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Tuesday July 23, 2024

Severe breach of ICC laws as Indian cricketers wear military caps

"No team in the history of modern cricket has worn military camouflage caps or symbols during an international match to make a statement."

By Web Desk
March 09, 2019

The Indian cricket team is under staunch criticism after it decided to wear military caps during its third ODI against Australia to honour the 40 paramilitary troops who lost their lives in the Pulwama attack.

This has been perceived as a dangerous sign by many as it comes as a severe violation of guidelines set down by the International Cricket Council (ICC).

According to Indian journalist Binoo John in HuffPost India, "No team in the history of modern cricket has worn military camouflage caps or symbols during an international match to make a statement."

As per ICC's code of conduct that regulates the conduct of professional players in cricket, "Players and team officials shall not be permitted to wear, display or otherwise convey messages through arm bands or other items affixed to clothing or equipment ("Personal Messages") unless approved in advance by both the player or team official's Board and the ICC Cricket Operations Department. Approval shall not be granted for messages which relate to political, religious or racial activities or causes."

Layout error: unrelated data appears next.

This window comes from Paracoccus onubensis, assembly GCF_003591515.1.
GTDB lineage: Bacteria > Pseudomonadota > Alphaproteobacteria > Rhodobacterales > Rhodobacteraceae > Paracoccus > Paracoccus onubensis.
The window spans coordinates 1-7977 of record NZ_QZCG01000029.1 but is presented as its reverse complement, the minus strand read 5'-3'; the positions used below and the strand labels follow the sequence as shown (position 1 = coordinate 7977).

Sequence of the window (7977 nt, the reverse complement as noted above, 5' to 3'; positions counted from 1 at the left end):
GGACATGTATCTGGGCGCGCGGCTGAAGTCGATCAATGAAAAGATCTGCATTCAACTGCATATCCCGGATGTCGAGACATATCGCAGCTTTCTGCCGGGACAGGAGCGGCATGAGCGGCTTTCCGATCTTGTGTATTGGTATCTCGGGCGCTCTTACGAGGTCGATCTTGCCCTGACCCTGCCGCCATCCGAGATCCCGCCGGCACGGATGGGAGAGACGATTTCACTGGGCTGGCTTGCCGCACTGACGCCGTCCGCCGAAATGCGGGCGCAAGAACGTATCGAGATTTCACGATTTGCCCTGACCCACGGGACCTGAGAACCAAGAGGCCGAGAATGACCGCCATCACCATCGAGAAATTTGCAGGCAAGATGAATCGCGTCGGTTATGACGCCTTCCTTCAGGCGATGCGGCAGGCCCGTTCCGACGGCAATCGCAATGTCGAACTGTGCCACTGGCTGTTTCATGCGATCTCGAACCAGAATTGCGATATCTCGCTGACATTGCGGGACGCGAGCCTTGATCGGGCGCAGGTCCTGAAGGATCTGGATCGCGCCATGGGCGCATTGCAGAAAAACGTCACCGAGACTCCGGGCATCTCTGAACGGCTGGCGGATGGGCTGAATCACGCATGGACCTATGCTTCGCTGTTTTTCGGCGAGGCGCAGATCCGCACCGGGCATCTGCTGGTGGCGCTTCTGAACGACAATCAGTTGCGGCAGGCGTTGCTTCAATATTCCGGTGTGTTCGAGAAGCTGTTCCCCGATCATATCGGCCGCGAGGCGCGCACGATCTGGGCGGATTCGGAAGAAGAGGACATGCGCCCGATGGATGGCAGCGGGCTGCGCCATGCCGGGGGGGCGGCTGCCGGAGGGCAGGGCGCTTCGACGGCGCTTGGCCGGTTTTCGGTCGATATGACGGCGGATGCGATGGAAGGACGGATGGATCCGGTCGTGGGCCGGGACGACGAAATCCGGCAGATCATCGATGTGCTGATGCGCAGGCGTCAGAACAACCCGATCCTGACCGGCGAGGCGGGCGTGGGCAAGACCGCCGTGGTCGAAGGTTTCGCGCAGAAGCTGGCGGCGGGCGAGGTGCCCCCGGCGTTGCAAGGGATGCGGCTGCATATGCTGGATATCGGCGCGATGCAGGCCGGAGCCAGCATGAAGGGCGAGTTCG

In the past, ace England cricket stalwart Moeen Ali was banned from wearing a 'Save Gaza' and 'Free Palestine' wristband back in 2014.

Although England had cleared the display of Ali's wristbands, ICC issued the following statement:

"The ICC equipment and clothing regulations do not permit the display of messages that relate to political, religious or racial activities or causes during an international match. Moeen Ali was told by the match referee that while he is free to express his views on such causes away from the cricket field, he is not permitted to wear the wristbands on the field of play and warned not to wear the bands again during an international match.”

This has caused people to urge ICC to take action against Indian skipper Virat Kohli and his team for politicising cricket.